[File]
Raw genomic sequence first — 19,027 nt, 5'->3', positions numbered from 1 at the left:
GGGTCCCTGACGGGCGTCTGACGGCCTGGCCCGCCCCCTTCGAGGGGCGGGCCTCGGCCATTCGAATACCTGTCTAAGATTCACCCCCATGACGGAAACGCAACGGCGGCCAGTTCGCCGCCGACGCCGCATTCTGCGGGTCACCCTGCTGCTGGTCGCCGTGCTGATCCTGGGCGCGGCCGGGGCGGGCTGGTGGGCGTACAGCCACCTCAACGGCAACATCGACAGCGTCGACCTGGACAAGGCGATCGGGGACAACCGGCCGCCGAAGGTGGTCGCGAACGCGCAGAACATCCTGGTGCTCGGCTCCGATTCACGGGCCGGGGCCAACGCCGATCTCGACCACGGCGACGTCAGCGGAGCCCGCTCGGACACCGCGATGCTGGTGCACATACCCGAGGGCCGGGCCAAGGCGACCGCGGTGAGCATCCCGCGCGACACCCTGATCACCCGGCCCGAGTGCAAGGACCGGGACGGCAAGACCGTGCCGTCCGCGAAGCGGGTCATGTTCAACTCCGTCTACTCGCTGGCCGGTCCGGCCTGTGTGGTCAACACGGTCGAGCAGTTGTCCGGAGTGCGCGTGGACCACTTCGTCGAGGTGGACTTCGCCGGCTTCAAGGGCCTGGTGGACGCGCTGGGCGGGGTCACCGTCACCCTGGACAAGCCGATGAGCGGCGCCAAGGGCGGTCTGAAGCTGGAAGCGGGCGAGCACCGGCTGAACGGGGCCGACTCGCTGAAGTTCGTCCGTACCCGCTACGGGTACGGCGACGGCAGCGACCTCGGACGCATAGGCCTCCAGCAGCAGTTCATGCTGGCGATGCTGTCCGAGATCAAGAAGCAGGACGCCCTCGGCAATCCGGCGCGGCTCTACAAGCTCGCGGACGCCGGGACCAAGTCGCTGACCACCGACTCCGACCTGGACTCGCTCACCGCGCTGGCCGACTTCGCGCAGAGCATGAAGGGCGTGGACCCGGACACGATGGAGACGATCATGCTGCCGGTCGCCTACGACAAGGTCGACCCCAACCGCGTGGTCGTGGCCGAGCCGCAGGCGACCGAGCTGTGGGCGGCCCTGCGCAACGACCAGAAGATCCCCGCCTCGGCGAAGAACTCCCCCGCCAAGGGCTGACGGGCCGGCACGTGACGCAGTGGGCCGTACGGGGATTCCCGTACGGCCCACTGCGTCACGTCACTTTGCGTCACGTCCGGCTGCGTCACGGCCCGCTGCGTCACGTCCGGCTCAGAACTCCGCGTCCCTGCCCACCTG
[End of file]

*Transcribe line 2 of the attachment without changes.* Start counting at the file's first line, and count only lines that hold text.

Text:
GGGTCCCTGACGGGCGTCTGACGGCCTGGCCCGCCCCCTTCGAGGGGCGGGCCTCGGCCATTCGAATACCTGTCTAAGATTCACCCCCATGACGGAAACGCAACGGCGGCCAGTTCGCCGCCGACGCCGCATTCTGCGGGTCACCCTGCTGCTGGTCGCCGTGCTGATCCTGGGCGCGGCCGGGGCGGGCTGGTGGGCGTACAGCCACCTCAACGGCAACATCGACAGCGTCGACCTGGACAAGGCGATCGGGGACAACCGGCCGCCGAAGGTGGTCGCGAACGCGCAGAACATCCTGGTGCTCGGCTCCGATTCACGGGCCGGGGCCAACGCCGATCTCGACCACGGCGACGTCAGCGGAGCCCGCTCGGACACCGCGATGCTGGTGCACATACCCGAGGGCCGGGCCAAGGCGACCGCGGTGAGCATCCCGCGCGACACCCTGATCACCCGGCCCGAGTGCAAGGACCGGGACGGCAAGACCGTGCCGTCCGCGAAGCGGGTCATGTTCAACTCCGTCTACTCGCTGGCCGGTCCGGCCTGTGTGGTCAACACGGTCGAGCAGTTGTCCGGAGTGCGCGTGGACCACTTCGTCGAGGTGGACTTCGCCGGCTTCAAGGGCCTGGTGGACGCGCTGGGCGGGGTCACCGTCACCCTGGACAAGCCGATGAGCGGCGCCAAGGGCGGTCTGAAGCTGGAAGCGGGCGAGCACCGGCTGAACGGGGCCGACTCGCTGAAGTTCGTCCGTACCCGCTACGGGTACGGCGACGGCAGCGACCTCGGACGCATAGGCCTCCAGCAGCAGTTCATGCTGGCGATGCTGTCCGAGATCAAGAAGCAGGACGCCCTCGGCAATCCGGCGCGGCTCTACAAGCTCGCGGACGCCGGGACCAAGTCGCTGACCACCGACTCCGACCTGGACTCGCTCACCGCGCTGGCCGACTTCGCGCAGAGCATGAAGGGCGTGGACCCGGACACGATGGAGACGATCATGCTGCCGGTCGCCTACGACAAGGTCGACCCCAACCGCGTGGTCGTGGCCGAGCCGCAGGCGACCGAGCTGTGGGCGGCCCTGCGCAACGACCAGAAGATCCCCGCCTCGGCGAAGAACTCCCCCGCCAAGGGCTGACGGGCCGGCACGTGACGCAGTGGGCCGTACGGGGATTCCCGTACGGCCCACTGCGTCACGTCACTTTGCGTCACGTCCGGCTGCGTCACGGCCCGCTGCGTCACGTCCGGCTCAGAACTCCGCGTCCCTGCCCACCTG